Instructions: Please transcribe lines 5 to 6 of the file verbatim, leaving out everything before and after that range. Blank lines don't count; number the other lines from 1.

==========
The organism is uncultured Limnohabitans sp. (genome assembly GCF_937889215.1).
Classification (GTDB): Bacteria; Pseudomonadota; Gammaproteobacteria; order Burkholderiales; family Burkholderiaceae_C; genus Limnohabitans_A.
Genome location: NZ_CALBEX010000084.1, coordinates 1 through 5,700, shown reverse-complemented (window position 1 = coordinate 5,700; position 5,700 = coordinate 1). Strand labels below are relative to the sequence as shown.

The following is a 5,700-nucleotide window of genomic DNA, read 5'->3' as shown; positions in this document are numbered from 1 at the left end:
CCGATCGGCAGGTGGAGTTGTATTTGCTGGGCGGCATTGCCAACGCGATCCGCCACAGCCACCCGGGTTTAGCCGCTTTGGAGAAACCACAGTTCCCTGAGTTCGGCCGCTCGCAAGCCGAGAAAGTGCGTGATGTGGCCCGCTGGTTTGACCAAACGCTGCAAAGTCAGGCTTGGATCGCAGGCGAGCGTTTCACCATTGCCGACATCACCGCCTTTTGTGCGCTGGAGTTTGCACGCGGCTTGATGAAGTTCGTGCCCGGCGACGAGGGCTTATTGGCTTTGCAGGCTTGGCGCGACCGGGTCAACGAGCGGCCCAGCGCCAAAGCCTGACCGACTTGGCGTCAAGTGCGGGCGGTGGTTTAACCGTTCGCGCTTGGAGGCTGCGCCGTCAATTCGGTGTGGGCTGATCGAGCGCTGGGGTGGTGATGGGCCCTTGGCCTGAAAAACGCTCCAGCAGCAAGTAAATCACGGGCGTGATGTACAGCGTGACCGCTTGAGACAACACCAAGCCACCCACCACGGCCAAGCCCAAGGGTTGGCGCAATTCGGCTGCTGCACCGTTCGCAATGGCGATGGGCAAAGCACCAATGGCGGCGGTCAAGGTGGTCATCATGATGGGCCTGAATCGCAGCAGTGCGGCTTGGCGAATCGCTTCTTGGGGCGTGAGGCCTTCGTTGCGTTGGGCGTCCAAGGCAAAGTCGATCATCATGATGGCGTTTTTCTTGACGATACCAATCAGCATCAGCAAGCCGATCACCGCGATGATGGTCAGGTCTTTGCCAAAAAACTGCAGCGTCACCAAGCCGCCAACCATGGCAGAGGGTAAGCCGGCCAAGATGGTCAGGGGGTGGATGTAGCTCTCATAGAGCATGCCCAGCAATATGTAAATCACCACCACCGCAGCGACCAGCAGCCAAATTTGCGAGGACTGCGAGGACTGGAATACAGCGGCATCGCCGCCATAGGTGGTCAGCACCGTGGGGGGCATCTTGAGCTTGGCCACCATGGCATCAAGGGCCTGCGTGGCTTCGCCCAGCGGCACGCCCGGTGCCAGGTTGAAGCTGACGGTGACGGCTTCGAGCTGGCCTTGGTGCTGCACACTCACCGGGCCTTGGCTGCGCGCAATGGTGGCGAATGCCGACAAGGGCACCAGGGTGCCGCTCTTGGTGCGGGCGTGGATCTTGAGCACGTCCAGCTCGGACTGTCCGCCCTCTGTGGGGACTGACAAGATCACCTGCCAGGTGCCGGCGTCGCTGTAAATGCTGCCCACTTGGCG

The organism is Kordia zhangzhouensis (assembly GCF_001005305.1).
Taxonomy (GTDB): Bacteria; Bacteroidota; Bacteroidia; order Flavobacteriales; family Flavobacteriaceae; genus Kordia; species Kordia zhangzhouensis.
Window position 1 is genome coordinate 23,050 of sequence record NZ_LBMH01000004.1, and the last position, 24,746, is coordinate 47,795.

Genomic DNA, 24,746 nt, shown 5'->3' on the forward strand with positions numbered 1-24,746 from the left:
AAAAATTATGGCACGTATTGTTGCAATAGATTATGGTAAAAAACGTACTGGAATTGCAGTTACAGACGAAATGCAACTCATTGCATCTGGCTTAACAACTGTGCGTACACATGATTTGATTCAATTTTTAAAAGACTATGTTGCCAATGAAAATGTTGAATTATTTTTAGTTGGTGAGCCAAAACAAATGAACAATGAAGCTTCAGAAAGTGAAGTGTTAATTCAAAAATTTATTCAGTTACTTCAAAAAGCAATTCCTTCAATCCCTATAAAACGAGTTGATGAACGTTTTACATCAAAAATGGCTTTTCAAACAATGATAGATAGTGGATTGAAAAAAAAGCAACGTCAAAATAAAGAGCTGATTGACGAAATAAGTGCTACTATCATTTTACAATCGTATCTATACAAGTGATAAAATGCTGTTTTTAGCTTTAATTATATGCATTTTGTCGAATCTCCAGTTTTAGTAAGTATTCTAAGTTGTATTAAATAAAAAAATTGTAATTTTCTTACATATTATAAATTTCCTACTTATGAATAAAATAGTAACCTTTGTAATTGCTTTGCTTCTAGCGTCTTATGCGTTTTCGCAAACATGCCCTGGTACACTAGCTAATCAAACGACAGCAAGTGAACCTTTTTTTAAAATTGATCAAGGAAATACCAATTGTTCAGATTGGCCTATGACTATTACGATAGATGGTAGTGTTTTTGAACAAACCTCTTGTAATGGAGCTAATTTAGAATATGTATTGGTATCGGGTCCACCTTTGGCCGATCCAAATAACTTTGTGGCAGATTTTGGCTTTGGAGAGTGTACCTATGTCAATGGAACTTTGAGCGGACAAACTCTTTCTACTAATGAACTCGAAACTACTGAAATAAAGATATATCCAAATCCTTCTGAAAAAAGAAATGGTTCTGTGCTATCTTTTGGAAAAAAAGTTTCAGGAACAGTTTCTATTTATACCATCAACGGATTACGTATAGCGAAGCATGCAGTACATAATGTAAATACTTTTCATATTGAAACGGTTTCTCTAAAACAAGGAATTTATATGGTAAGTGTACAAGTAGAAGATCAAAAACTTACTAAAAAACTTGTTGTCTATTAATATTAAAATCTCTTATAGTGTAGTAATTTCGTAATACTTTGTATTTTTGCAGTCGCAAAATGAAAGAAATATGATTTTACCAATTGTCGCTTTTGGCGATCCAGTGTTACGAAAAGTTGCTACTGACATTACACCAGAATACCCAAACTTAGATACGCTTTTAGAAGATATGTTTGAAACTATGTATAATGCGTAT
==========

CCGATCGGCAGGTGGAGTTGTATTTGCTGGGCGGCATTGCCAACGCGATCCGCCACAGCCACCCGGGTTTAGCCGCTTTGGAGAAACCACAGTTCCCTGAGTTCGGCCGCTCGCAAGCCGAGAAAGTGCGTGATGTGGCCCGCTGGTTTGACCAAACGCTGCAAAGTCAGGCTTGGATCGCAGGCGAGCGTTTCACCATTGCCGACATCACCGCCTTTTGTGCGCTGGAGTTTGCACGCGGCTTGATGAAGTTCGTGCCCGGCGACGAGGGCTTATTGGCTTTGCAGGCTTGGCGCGACCGGGTCAACGAGCGGCCCAGCGCCAAAGCCTGACCGACTTGGCGTCAAGTGCGGGCGGTGGTTTAACCGTTCGCGCTTGGAGGCTGCGCCGTCAATTCGGTGTGGGCTGATCGAGCGCTGGGGTGGTGATGGGCCCTTGGCCTGAAAAACGCTCCAGCAGCAAGTAAATCACGGGCGTGATGTACAGCGTGACCGCTTGAGACAACACCAAGCCACCCACCACGGCCAAGCCCAAGGGTTGGCGCAATTCGGCTGCTGCACCGTTCGCAATGGCGATGGGCAAAGCACCAATGGCGGCGGTCAAGGTGGTCATCATGATGGGCCTGAATCGCAGCAGTGCGGCTTGGCGAATCGCTTCTTGGGGCGTGAGGCCTTCGTTGCGTTGGGCGTCCAAGGCAAAGTCGATCATCATGATGGCGTTTTTCTTGACGATACCAATCAGCATCAGCAAGCCGATCACCGCGATGATGGTCAGGTCTTTGCCAAAAAACTGCAGCGTCACCAAGCCGCCAACCATGGCAGAGGGTAAGCCGGCCAAGATGGTCAGGGGGTGGATGTAGCTCTCATAGAGCATGCCCAGCAATATGTAAATCACCACCACCGCAGCGACCAGCAGCCAAATTTGCGAGGACTGCGAGGACTGGAATACAGCGGCATCGCCGCCATAGGTGGTCAGCACCGTGGGGGGCATCTTGAGCTTGGCCACCATGGCATCAAGGGCCTGCGTGGCTTCGCCCAGCGGCACGCCCGGTGCCAGGTTGAAGCTGACGGTGACGGCTTCGAGCTGGCCTTGGTGCTGCACACTCACCGGGCCTTGGCTGCGCGCAATGGTGGCGAATGCCGACAAGGGCACCAGGGTGCCGCTCTTGGTGCGGGCGTGGATCTTGAGCACGTCCAGCTCGGACTGTCCGCCCTCTGTGGGGACTGACAAGATCACCTGCCAGGTGCCGGCGTCGCTGTAAATGCTGCCCACTTGGCG

The organism is Kordia zhangzhouensis (assembly GCF_001005305.1).